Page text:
Show me the future: can storage bank on FCAS being bankable?

Previously we have examined the importance in FCAS prices for the revenue stream for batteries. With a growing interest in batteries in the market, this ‘Chart of the week’ takes a deeper look into the impact of bidding behaviour on the Regulation Raise price since 2012.

Figure 1 illustrates the monthly average of Regulation Raise price, the non-volatile Regulation Raise price (capped at $300 to remove specific high price events) against the average market prices across the four lowest bid stacks and average Regulation Raise enablement.

From January 2012 until September 2015, Regulation Raise prices were low, with the non-volatile component averaging around 1.9 $/MWh ($Dec 2020 real terms). A distinct increase in average Regulation Raise prices has been observed since then, with the non-volatile price averaging 24.1 $/MWh from the end of 2015 until December 2020 or 12 times the previous average. This increase in prices coincides with a step increase in the average prices in the lowest four bid stacks across the ancillary service market generators, which averaged over six times higher than previously across the same time frame.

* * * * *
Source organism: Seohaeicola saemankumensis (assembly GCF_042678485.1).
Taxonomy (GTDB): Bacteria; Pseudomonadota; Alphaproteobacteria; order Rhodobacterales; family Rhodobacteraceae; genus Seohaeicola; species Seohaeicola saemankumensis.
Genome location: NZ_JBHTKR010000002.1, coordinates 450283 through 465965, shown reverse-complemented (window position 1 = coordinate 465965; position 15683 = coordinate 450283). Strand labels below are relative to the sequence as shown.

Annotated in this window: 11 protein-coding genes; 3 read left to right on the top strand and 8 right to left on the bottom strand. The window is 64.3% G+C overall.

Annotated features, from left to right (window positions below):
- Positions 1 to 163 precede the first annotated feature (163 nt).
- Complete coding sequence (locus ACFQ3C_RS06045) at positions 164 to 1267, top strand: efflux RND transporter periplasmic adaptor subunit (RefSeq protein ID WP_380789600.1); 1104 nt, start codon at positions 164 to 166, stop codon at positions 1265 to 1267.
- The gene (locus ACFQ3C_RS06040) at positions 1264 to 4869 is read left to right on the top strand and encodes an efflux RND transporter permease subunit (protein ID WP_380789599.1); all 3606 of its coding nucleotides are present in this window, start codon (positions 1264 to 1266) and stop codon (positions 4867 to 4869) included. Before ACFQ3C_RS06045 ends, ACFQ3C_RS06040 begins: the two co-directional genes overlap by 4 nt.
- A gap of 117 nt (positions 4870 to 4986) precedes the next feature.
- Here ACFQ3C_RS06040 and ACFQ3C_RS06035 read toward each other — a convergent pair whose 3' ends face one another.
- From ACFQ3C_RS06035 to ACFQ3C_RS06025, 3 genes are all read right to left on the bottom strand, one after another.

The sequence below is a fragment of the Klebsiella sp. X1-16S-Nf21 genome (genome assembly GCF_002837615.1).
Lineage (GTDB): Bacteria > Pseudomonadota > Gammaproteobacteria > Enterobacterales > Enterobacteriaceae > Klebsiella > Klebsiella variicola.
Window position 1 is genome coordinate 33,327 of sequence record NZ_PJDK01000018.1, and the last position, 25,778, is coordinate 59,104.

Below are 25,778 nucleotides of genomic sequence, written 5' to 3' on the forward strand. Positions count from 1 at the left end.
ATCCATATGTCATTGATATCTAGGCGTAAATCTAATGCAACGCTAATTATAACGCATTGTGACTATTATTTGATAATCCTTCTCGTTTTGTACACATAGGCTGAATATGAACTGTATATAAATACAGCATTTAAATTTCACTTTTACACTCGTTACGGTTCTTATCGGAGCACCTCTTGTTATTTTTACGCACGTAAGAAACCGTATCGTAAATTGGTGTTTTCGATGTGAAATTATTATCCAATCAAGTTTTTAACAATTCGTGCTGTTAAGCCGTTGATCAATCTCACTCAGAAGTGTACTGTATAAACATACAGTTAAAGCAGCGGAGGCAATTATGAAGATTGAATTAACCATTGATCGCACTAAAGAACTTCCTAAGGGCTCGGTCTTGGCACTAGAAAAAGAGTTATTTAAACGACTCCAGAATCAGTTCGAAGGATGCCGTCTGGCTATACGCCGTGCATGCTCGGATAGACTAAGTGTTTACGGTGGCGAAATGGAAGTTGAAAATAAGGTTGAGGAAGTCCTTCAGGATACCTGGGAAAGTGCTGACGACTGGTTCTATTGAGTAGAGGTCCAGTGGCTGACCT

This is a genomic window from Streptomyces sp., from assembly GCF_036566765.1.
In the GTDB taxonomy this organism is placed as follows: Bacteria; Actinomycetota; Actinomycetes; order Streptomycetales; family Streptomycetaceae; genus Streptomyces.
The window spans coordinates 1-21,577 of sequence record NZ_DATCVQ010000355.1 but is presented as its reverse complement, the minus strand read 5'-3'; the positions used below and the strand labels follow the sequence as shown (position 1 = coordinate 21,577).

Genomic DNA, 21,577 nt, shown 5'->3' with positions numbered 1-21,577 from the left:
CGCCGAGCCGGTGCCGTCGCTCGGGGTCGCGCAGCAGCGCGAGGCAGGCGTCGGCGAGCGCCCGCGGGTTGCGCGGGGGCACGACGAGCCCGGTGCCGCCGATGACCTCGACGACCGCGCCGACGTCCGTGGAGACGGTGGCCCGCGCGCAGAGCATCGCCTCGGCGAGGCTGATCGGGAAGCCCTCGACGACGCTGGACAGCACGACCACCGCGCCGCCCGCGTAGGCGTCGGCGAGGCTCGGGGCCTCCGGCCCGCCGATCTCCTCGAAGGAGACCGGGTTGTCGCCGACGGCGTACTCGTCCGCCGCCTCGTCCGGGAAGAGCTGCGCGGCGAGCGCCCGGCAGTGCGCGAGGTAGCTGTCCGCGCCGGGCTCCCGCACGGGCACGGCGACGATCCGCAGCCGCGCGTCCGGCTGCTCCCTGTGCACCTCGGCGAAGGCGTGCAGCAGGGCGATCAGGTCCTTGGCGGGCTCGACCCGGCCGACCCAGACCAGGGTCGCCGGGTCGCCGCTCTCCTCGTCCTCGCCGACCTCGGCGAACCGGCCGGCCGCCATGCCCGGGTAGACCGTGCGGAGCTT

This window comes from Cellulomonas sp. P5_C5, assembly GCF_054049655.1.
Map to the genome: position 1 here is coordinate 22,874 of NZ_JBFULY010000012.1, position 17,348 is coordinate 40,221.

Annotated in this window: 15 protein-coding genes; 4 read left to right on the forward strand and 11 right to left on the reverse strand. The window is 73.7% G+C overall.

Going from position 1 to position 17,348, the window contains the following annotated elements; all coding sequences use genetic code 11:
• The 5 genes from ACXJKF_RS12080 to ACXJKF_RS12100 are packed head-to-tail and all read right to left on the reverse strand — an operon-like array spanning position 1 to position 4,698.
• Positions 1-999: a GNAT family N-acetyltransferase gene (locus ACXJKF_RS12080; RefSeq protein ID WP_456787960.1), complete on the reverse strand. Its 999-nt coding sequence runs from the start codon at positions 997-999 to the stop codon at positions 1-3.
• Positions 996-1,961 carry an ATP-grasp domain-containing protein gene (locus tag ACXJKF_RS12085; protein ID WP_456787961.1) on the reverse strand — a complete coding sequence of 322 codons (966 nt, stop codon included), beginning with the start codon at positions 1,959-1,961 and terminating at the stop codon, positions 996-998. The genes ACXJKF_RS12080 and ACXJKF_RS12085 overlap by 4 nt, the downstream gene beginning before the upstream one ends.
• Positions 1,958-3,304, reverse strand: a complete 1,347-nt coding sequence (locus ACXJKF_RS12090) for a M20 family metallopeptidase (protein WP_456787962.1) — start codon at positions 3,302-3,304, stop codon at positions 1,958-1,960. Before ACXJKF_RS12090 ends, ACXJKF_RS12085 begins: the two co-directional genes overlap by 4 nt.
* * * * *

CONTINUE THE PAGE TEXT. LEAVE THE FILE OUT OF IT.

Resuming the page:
In 2015, AEMO tightened requirements for the provision of FCAS to be sourced locally in South Australia and significant local capacity was withdrawn from the market when Northern Power station retired in May 2016. The remaining South Australian FCAS provided were able to capitalise on these restrictions during several events involving disruption of the Heywood interconnector and these can be observed in the spikes of the average monthly price. However, by comparing the non-volatile monthly average Regulation Raise price, it becomes more apparent that the underlying step change in price is heavily influenced by a change in bidding behaviour in the lowest four bid stacks.  Generators seeking compensation for additional causer pays costs resulting from disablement of automatic droop control may be a driver behind this change in bidding behaviour.

Since 2017, additional FCAS capacity has been introduced into the market, AEMO has relaxed the restrictions and, more recently, the generators have been forced to reinstate their governor mechanisms. Upward pressures on prices include increases in enablement (demand) and potential cost of providing these services with batteries making a greater presence in the market (at the expense of retiring coal plant).

This then raises the question: does the risk exist that this bidding behaviour will revert to historic levels for incoming storage investors, or are prices observed since 2016 expected to continue into the future?

For more insights and our view on FCAS pricing through the energy transition, our ‘FCAS price curves’ service provides granular price forecast for FCAS markets. Also join us for our upcoming free webinar ‘FCAS projections and insights’ webinar in June. We will be discussing recent price outcomes, their drivers, and what to expect going forward.